World Press Photo 2014 Winner
Contemporary Issues, 1st prize
John Stanmeyer, born in Illinois, is a founding member of the VII photo agency.
Living in the Far East for over twelve years, Stanmeyer has witnessed throughout that time nearly every major historical event in Asia, photographing the rapid changes taking place throughout the entire region. Working globally, he has focused on the plight of refugees from the Ugandan civil war, spent months chronicling the effects of the 2004 Tsunami and documented the mental healthcare crises in Asia. Prior to moving to Hong Kong in 1996, Stanmeyer covered the conflict in South Sudan, Eastern European social change after the fall of Communism, as well as numerous visits to Haiti to record the endless social tragedies plaguing the island nation. For over eight years he has documented the spread of HIV/AIDS through every country in Asia. Stanmeyer focus is on social injustices, eradication of global poverty, human rights and raising awareness for the sustaining vanishing cultures.
Working regularly for National Geographic Magazine, was on contract with Time Magazine for over 10 years and photographing for numerous other global publications, Stanmeyer has been the recipient of numerous honors including the prestigious Robert Capa award, named Magazine Photographer of the Year, awarded numerous World Press, Picture of the Year and NPPA awards and in 2008 received the National Magazine Award for this in-depth essay on the global Malaria epidemic. John’s latest book, Island of the Spirits, an journalist/anthropologic look at Balinese culture documented over the five years he lived on the island, was published in November 2010 (http://www.islandofthespirits.com)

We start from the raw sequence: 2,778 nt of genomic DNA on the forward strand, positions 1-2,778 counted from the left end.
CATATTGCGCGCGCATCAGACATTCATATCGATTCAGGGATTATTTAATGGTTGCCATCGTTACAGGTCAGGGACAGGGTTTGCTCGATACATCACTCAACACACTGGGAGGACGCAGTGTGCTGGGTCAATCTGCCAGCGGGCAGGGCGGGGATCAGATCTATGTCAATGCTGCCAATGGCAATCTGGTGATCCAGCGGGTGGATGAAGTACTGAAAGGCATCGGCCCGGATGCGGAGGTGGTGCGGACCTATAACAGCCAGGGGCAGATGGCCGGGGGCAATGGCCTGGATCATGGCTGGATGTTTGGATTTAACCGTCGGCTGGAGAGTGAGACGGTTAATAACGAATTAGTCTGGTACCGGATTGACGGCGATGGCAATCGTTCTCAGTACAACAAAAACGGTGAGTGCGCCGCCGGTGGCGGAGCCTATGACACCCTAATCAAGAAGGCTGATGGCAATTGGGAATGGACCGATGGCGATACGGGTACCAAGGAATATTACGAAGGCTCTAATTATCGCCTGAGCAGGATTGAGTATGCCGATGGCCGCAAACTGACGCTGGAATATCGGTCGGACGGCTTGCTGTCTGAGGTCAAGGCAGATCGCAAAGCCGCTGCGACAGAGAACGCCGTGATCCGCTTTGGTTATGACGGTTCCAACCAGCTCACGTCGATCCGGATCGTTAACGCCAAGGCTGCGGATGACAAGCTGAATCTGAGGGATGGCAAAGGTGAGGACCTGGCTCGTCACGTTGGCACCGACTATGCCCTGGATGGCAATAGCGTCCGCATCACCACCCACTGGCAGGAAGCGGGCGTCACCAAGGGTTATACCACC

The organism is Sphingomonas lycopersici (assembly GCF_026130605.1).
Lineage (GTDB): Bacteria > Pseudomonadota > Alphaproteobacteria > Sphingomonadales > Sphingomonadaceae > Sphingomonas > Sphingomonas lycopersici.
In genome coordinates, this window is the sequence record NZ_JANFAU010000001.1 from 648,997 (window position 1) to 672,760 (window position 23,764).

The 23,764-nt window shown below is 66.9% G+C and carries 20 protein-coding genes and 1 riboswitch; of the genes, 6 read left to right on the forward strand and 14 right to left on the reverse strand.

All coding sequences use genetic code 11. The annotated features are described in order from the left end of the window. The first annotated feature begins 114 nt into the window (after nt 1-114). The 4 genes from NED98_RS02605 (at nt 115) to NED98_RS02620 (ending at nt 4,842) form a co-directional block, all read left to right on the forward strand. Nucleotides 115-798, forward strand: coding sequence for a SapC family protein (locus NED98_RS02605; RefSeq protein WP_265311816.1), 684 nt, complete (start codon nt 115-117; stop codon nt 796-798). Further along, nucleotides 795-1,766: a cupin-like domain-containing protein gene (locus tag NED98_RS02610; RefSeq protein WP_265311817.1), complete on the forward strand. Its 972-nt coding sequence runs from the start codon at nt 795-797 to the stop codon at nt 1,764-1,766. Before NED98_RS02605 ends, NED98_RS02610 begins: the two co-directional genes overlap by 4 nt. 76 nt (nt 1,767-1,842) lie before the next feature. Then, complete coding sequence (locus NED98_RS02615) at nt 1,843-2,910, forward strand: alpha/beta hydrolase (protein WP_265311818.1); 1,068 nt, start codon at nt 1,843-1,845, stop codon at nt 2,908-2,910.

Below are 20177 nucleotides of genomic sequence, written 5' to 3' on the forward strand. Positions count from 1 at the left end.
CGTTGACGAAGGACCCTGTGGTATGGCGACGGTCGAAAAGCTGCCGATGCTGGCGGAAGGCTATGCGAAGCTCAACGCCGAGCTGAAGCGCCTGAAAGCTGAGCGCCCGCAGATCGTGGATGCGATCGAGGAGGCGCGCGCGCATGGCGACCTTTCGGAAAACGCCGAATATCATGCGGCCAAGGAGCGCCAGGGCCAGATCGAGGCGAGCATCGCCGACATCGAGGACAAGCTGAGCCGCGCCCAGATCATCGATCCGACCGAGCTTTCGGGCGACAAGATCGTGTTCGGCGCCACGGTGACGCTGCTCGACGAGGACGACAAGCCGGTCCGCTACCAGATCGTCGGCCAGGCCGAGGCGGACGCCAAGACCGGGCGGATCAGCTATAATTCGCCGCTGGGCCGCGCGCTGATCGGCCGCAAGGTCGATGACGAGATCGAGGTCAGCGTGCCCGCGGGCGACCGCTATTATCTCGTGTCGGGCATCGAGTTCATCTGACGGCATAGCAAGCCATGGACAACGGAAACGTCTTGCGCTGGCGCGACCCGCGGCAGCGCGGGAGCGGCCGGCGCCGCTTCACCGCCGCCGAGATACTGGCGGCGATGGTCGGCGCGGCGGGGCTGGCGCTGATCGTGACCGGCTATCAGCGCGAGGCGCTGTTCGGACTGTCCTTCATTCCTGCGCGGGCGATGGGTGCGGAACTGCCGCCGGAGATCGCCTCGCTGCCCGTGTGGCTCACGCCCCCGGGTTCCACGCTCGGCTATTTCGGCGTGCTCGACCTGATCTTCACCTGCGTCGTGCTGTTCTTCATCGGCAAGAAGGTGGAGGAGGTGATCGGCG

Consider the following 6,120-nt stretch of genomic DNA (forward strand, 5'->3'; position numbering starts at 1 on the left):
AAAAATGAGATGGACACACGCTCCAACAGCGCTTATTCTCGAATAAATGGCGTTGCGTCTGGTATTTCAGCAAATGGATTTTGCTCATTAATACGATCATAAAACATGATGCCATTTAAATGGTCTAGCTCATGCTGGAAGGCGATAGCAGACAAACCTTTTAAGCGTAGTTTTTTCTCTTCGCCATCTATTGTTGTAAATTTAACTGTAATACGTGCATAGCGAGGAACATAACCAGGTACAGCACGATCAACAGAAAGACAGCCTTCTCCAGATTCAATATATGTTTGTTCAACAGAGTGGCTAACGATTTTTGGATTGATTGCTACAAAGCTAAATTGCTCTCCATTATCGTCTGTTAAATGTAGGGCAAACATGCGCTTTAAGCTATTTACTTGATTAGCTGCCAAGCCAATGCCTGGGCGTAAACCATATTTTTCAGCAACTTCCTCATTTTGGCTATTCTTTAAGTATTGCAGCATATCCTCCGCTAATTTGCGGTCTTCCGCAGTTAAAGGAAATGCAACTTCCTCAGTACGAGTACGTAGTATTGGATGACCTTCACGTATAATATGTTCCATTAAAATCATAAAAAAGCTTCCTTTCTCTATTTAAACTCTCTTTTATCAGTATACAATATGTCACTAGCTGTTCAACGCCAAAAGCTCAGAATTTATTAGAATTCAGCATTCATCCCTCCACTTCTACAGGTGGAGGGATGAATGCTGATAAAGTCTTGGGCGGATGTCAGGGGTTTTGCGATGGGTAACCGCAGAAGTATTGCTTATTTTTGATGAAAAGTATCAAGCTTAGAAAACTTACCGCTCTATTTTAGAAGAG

In 2013, John opened The Stanmeyer Gallery & Shaker Dam Coffeehouse as a showcase for his work and his passion for spectacularly brilliant coffee, wrapping both entities around social change. He has recently moved back to the United States and lives with this wife, Anastasia, and their three children on a farm in the Berkshires of western Massachusetts.
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